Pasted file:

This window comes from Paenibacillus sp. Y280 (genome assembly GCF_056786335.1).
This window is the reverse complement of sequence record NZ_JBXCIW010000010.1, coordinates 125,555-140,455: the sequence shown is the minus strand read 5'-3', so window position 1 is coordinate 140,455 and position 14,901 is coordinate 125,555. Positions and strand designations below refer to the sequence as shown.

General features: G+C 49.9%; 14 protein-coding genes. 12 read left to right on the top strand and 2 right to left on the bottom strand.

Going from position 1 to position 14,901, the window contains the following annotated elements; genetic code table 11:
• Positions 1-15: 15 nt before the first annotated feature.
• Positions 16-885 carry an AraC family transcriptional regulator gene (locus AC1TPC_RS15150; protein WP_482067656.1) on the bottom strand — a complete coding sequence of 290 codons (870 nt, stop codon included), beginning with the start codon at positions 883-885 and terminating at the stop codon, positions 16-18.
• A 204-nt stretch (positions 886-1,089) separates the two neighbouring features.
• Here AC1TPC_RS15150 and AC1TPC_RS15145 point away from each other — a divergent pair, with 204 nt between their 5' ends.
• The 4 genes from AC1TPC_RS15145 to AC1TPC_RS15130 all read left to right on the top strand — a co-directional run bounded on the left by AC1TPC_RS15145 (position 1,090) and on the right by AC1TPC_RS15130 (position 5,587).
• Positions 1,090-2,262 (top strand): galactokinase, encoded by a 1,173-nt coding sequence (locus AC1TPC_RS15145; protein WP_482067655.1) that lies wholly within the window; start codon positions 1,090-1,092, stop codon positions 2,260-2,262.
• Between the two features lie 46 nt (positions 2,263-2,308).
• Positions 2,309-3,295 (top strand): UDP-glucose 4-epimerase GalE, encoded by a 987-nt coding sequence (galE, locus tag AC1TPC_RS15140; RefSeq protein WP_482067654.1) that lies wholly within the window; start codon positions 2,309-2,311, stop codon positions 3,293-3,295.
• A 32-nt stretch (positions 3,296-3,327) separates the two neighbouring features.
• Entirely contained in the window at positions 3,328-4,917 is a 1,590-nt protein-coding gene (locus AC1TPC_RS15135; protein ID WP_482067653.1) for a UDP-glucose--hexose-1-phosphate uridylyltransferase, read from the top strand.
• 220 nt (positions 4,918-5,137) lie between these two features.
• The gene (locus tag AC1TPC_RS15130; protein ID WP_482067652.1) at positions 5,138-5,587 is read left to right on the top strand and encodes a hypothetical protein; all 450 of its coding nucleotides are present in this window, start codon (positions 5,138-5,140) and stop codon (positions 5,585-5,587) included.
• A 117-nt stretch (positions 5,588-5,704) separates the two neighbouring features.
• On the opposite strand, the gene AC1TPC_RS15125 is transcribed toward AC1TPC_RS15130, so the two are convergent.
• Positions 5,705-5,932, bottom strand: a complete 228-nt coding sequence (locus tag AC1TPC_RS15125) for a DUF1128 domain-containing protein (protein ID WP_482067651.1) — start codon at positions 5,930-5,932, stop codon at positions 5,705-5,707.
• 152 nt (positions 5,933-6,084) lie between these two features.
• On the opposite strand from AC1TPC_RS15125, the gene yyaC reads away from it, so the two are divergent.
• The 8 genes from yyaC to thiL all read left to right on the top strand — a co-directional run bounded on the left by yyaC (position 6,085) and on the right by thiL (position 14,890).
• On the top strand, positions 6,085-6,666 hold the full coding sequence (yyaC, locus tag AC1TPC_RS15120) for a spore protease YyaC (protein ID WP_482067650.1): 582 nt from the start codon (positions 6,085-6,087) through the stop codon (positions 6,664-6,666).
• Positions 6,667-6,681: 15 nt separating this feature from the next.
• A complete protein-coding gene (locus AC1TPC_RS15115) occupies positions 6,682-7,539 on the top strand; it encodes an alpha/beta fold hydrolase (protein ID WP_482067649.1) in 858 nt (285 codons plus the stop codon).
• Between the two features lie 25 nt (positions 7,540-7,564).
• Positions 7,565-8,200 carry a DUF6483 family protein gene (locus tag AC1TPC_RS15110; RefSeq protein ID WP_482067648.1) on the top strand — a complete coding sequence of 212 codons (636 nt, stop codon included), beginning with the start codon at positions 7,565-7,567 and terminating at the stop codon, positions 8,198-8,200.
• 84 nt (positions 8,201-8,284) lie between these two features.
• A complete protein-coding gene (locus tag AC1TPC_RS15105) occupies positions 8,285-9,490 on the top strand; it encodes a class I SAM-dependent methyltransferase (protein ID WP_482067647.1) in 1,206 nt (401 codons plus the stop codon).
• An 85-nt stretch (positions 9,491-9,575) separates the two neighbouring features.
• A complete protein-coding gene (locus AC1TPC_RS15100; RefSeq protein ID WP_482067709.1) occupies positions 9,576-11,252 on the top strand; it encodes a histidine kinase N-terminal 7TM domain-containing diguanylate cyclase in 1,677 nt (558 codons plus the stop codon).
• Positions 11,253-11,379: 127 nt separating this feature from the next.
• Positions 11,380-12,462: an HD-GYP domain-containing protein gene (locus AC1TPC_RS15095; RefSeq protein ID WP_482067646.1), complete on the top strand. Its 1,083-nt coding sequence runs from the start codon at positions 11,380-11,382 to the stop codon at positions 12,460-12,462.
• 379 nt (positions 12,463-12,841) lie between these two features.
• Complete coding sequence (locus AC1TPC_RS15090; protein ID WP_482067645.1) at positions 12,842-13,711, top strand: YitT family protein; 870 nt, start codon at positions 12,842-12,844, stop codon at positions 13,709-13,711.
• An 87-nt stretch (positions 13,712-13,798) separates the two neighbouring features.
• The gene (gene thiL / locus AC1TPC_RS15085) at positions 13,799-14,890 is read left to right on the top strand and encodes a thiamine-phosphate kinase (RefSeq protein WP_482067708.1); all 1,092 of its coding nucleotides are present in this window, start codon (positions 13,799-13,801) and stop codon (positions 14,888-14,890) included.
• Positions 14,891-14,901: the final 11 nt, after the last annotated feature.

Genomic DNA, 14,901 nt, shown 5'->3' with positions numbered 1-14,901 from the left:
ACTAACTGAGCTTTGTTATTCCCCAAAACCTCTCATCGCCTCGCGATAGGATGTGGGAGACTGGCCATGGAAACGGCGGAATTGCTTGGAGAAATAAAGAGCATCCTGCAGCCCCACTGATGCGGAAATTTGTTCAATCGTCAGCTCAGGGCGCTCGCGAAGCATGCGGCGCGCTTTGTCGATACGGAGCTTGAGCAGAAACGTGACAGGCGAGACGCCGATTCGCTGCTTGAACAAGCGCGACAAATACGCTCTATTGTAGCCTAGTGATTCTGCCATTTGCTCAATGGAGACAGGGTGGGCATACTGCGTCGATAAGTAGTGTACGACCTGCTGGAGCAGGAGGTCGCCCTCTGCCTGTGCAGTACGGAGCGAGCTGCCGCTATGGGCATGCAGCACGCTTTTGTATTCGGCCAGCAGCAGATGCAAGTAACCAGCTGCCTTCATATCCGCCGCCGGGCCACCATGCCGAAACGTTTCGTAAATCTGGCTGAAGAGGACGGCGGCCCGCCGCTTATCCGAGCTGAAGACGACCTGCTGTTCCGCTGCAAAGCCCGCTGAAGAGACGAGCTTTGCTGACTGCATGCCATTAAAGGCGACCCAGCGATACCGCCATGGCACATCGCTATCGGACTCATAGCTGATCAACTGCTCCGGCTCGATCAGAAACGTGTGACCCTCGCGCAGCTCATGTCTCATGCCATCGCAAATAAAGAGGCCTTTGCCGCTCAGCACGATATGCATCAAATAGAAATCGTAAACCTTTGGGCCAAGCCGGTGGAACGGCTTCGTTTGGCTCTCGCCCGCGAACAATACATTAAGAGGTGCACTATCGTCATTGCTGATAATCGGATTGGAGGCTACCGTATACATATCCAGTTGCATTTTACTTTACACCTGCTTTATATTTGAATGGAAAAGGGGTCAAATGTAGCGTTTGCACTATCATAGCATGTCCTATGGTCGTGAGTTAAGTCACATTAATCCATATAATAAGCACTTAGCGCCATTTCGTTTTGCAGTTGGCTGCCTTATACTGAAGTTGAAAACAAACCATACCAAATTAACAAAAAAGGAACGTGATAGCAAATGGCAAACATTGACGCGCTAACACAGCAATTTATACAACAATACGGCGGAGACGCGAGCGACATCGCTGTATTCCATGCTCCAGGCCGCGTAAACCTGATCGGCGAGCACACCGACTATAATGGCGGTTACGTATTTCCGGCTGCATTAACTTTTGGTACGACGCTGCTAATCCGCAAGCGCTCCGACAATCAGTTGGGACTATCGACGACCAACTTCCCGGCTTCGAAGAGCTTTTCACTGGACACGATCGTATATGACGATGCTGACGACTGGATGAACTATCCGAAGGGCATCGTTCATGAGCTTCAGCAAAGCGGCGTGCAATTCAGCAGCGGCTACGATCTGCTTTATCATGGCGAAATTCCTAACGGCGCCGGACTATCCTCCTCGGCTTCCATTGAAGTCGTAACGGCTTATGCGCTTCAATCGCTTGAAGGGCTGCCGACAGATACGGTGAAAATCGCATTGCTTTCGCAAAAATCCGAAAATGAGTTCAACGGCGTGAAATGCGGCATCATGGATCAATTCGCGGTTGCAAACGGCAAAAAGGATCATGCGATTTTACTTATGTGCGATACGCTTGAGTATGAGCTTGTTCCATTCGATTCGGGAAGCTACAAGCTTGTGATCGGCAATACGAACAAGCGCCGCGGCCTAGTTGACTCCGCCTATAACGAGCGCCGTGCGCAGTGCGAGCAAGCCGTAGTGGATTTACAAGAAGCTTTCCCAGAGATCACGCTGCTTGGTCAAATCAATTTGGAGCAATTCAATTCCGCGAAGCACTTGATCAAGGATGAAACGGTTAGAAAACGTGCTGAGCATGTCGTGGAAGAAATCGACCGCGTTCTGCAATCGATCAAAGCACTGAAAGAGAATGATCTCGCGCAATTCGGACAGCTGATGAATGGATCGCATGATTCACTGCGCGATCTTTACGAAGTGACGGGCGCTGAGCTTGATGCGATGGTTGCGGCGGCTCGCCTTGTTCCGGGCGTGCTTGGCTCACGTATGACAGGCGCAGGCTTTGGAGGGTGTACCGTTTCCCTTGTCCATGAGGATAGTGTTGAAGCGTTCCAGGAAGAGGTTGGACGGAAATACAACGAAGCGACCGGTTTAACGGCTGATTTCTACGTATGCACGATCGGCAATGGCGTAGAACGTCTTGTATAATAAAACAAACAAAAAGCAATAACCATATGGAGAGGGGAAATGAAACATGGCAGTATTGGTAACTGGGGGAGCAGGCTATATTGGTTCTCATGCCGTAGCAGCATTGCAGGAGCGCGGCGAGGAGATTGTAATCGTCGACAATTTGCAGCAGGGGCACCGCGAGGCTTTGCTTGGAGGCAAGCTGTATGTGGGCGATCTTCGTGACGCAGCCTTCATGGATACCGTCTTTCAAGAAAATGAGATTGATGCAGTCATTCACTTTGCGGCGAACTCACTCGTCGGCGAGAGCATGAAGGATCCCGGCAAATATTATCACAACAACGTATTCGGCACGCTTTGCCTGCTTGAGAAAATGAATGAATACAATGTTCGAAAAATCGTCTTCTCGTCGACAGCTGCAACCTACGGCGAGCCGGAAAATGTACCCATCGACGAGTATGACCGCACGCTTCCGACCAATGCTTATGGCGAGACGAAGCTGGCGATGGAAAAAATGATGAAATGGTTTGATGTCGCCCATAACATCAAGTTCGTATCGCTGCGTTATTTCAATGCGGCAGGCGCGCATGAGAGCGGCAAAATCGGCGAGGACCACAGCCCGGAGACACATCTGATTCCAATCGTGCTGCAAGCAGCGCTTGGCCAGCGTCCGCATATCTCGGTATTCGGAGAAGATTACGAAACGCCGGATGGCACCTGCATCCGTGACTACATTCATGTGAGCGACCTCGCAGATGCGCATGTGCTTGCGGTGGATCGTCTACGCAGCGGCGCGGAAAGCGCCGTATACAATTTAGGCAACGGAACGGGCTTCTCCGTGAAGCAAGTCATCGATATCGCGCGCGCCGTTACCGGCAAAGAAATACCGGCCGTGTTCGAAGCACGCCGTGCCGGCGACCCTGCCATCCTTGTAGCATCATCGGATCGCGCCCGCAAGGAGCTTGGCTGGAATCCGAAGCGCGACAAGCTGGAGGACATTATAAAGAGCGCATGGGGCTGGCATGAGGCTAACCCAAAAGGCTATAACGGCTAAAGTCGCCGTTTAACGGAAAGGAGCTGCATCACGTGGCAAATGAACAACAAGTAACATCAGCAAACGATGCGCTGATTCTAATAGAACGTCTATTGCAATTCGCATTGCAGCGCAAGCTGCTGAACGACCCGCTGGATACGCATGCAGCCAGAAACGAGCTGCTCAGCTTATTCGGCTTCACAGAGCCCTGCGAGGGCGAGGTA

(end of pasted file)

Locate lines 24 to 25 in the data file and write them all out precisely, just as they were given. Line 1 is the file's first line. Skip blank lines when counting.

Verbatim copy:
• Positions 6,667-6,681: 15 nt separating this feature from the next.
• A complete protein-coding gene (locus AC1TPC_RS15115) occupies positions 6,682-7,539 on the top strand; it encodes an alpha/beta fold hydrolase (protein ID WP_482067649.1) in 858 nt (285 codons plus the stop codon).